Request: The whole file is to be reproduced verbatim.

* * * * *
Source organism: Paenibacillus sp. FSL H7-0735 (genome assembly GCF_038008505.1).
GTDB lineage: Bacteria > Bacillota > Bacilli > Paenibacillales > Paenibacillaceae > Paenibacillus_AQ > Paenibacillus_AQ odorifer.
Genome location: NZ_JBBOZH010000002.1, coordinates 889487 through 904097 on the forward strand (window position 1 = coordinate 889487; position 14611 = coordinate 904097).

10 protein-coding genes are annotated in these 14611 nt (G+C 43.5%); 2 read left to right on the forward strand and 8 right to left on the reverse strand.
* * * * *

Source organism: Paenibacillus sp. FSL H7-0735 (genome assembly GCF_038008505.1).
GTDB lineage: Bacteria > Bacillota > Bacilli > Paenibacillales > Paenibacillaceae > Paenibacillus_AQ > Paenibacillus_AQ odorifer.
Genome location: NZ_JBBOZH010000002.1, coordinates 889487 through 904097 on the forward strand (window position 1 = coordinate 889487; position 14611 = coordinate 904097).

10 protein-coding genes are annotated in these 14611 nt (G+C 43.5%); 2 read left to right on the forward strand and 8 right to left on the reverse strand.